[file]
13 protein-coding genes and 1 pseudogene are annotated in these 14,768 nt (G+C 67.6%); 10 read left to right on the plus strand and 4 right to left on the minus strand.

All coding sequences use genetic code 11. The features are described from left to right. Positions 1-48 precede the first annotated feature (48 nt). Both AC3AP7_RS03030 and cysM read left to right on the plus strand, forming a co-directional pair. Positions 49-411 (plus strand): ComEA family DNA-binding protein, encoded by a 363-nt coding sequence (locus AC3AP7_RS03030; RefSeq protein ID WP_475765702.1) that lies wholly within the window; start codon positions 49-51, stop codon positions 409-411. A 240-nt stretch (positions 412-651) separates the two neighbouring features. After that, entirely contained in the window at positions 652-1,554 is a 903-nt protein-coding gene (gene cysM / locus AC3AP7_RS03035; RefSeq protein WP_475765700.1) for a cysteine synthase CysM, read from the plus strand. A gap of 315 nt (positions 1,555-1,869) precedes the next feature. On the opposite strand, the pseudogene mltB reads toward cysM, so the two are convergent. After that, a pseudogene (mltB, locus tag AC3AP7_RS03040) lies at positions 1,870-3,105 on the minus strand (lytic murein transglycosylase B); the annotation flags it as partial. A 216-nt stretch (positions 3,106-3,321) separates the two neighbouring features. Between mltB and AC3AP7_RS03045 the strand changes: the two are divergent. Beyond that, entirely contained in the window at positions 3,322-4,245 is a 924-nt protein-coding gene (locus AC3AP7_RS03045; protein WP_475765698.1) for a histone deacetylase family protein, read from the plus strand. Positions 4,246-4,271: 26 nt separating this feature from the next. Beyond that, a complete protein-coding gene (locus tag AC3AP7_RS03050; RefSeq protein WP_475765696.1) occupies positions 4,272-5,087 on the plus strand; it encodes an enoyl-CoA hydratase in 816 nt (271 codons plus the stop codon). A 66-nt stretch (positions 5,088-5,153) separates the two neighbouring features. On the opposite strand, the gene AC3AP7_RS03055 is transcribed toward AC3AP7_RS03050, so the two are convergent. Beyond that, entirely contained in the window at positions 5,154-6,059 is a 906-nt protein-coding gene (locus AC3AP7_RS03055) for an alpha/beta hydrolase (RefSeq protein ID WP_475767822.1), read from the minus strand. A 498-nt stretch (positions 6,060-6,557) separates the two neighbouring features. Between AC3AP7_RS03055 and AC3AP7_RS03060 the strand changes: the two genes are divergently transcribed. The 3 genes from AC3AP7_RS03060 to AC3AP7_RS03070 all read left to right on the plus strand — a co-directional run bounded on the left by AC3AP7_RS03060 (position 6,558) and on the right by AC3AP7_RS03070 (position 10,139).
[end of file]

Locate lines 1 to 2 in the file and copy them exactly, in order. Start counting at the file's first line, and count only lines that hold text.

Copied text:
13 protein-coding genes and 1 pseudogene are annotated in these 14,768 nt (G+C 67.6%); 10 read left to right on the plus strand and 4 right to left on the minus strand.

All coding sequences use genetic code 11. The features are described from left to right. Positions 1-48 precede the first annotated feature (48 nt). Both AC3AP7_RS03030 and cysM read left to right on the plus strand, forming a co-directional pair. Positions 49-411 (plus strand): ComEA family DNA-binding protein, encoded by a 363-nt coding sequence (locus AC3AP7_RS03030; RefSeq protein ID WP_475765702.1) that lies wholly within the window; start codon positions 49-51, stop codon positions 409-411. A 240-nt stretch (positions 412-651) separates the two neighbouring features. After that, entirely contained in the window at positions 652-1,554 is a 903-nt protein-coding gene (gene cysM / locus AC3AP7_RS03035; RefSeq protein WP_475765700.1) for a cysteine synthase CysM, read from the plus strand. A gap of 315 nt (positions 1,555-1,869) precedes the next feature. On the opposite strand, the pseudogene mltB reads toward cysM, so the two are convergent. After that, a pseudogene (mltB, locus tag AC3AP7_RS03040) lies at positions 1,870-3,105 on the minus strand (lytic murein transglycosylase B); the annotation flags it as partial. A 216-nt stretch (positions 3,106-3,321) separates the two neighbouring features. Between mltB and AC3AP7_RS03045 the strand changes: the two are divergent. Beyond that, entirely contained in the window at positions 3,322-4,245 is a 924-nt protein-coding gene (locus AC3AP7_RS03045; protein WP_475765698.1) for a histone deacetylase family protein, read from the plus strand. Positions 4,246-4,271: 26 nt separating this feature from the next. Beyond that, a complete protein-coding gene (locus tag AC3AP7_RS03050; RefSeq protein WP_475765696.1) occupies positions 4,272-5,087 on the plus strand; it encodes an enoyl-CoA hydratase in 816 nt (271 codons plus the stop codon). A 66-nt stretch (positions 5,088-5,153) separates the two neighbouring features. On the opposite strand, the gene AC3AP7_RS03055 is transcribed toward AC3AP7_RS03050, so the two are convergent. Beyond that, entirely contained in the window at positions 5,154-6,059 is a 906-nt protein-coding gene (locus AC3AP7_RS03055) for an alpha/beta hydrolase (RefSeq protein ID WP_475767822.1), read from the minus strand. A 498-nt stretch (positions 6,060-6,557) separates the two neighbouring features. Between AC3AP7_RS03055 and AC3AP7_RS03060 the strand changes: the two genes are divergently transcribed. The 3 genes from AC3AP7_RS03060 to AC3AP7_RS03070 all read left to right on the plus strand — a co-directional run bounded on the left by AC3AP7_RS03060 (position 6,558) and on the right by AC3AP7_RS03070 (position 10,139).